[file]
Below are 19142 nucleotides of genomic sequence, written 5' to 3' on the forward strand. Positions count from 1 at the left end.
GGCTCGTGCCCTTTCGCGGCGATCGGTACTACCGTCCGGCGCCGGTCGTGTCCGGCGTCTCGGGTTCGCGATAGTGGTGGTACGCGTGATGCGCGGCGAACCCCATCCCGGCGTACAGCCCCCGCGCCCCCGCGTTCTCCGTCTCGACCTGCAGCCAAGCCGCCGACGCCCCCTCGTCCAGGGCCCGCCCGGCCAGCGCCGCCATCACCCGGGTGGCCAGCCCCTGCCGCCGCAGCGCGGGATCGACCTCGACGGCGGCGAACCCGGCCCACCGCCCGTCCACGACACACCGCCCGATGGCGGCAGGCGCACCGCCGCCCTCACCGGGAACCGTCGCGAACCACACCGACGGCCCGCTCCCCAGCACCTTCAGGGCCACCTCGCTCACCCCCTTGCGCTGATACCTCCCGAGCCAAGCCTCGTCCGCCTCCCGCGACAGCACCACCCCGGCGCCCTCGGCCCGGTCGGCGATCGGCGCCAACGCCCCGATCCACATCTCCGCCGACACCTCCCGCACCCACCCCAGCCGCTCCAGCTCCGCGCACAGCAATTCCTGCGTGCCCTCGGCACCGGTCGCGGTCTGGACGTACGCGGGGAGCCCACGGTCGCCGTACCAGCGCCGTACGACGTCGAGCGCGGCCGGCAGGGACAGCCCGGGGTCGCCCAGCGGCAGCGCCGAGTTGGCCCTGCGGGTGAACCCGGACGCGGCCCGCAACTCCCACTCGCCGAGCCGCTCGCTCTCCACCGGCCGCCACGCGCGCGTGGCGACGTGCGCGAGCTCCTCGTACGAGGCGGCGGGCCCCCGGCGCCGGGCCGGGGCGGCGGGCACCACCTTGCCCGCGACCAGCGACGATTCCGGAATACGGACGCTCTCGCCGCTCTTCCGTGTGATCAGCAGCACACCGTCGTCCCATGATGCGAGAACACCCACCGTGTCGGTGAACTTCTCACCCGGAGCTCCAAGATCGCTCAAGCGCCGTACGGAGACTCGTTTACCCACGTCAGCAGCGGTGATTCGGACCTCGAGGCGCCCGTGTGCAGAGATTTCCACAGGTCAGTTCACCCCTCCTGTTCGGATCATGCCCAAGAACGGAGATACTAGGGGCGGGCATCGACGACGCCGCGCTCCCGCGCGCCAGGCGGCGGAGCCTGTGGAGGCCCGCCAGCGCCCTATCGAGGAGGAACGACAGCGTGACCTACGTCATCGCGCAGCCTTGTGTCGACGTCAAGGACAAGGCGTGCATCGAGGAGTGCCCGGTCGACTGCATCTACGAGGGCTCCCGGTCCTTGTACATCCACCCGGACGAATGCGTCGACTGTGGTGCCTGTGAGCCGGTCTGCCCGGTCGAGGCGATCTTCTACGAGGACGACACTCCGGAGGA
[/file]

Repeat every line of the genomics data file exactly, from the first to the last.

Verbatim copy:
Below are 19142 nucleotides of genomic sequence, written 5' to 3' on the forward strand. Positions count from 1 at the left end.
GGCTCGTGCCCTTTCGCGGCGATCGGTACTACCGTCCGGCGCCGGTCGTGTCCGGCGTCTCGGGTTCGCGATAGTGGTGGTACGCGTGATGCGCGGCGAACCCCATCCCGGCGTACAGCCCCCGCGCCCCCGCGTTCTCCGTCTCGACCTGCAGCCAAGCCGCCGACGCCCCCTCGTCCAGGGCCCGCCCGGCCAGCGCCGCCATCACCCGGGTGGCCAGCCCCTGCCGCCGCAGCGCGGGATCGACCTCGACGGCGGCGAACCCGGCCCACCGCCCGTCCACGACACACCGCCCGATGGCGGCAGGCGCACCGCCGCCCTCACCGGGAACCGTCGCGAACCACACCGACGGCCCGCTCCCCAGCACCTTCAGGGCCACCTCGCTCACCCCCTTGCGCTGATACCTCCCGAGCCAAGCCTCGTCCGCCTCCCGCGACAGCACCACCCCGGCGCCCTCGGCCCGGTCGGCGATCGGCGCCAACGCCCCGATCCACATCTCCGCCGACACCTCCCGCACCCACCCCAGCCGCTCCAGCTCCGCGCACAGCAATTCCTGCGTGCCCTCGGCACCGGTCGCGGTCTGGACGTACGCGGGGAGCCCACGGTCGCCGTACCAGCGCCGTACGACGTCGAGCGCGGCCGGCAGGGACAGCCCGGGGTCGCCCAGCGGCAGCGCCGAGTTGGCCCTGCGGGTGAACCCGGACGCGGCCCGCAACTCCCACTCGCCGAGCCGCTCGCTCTCCACCGGCCGCCACGCGCGCGTGGCGACGTGCGCGAGCTCCTCGTACGAGGCGGCGGGCCCCCGGCGCCGGGCCGGGGCGGCGGGCACCACCTTGCCCGCGACCAGCGACGATTCCGGAATACGGACGCTCTCGCCGCTCTTCCGTGTGATCAGCAGCACACCGTCGTCCCATGATGCGAGAACACCCACCGTGTCGGTGAACTTCTCACCCGGAGCTCCAAGATCGCTCAAGCGCCGTACGGAGACTCGTTTACCCACGTCAGCAGCGGTGATTCGGACCTCGAGGCGCCCGTGTGCAGAGATTTCCACAGGTCAGTTCACCCCTCCTGTTCGGATCATGCCCAAGAACGGAGATACTAGGGGCGGGCATCGACGACGCCGCGCTCCCGCGCGCCAGGCGGCGGAGCCTGTGGAGGCCCGCCAGCGCCCTATCGAGGAGGAACGACAGCGTGACCTACGTCATCGCGCAGCCTTGTGTCGACGTCAAGGACAAGGCGTGCATCGAGGAGTGCCCGGTCGACTGCATCTACGAGGGCTCCCGGTCCTTGTACATCCACCCGGACGAATGCGTCGACTGTGGTGCCTGTGAGCCGGTCTGCCCGGTCGAGGCGATCTTCTACGAGGACGACACTCCGGAGGA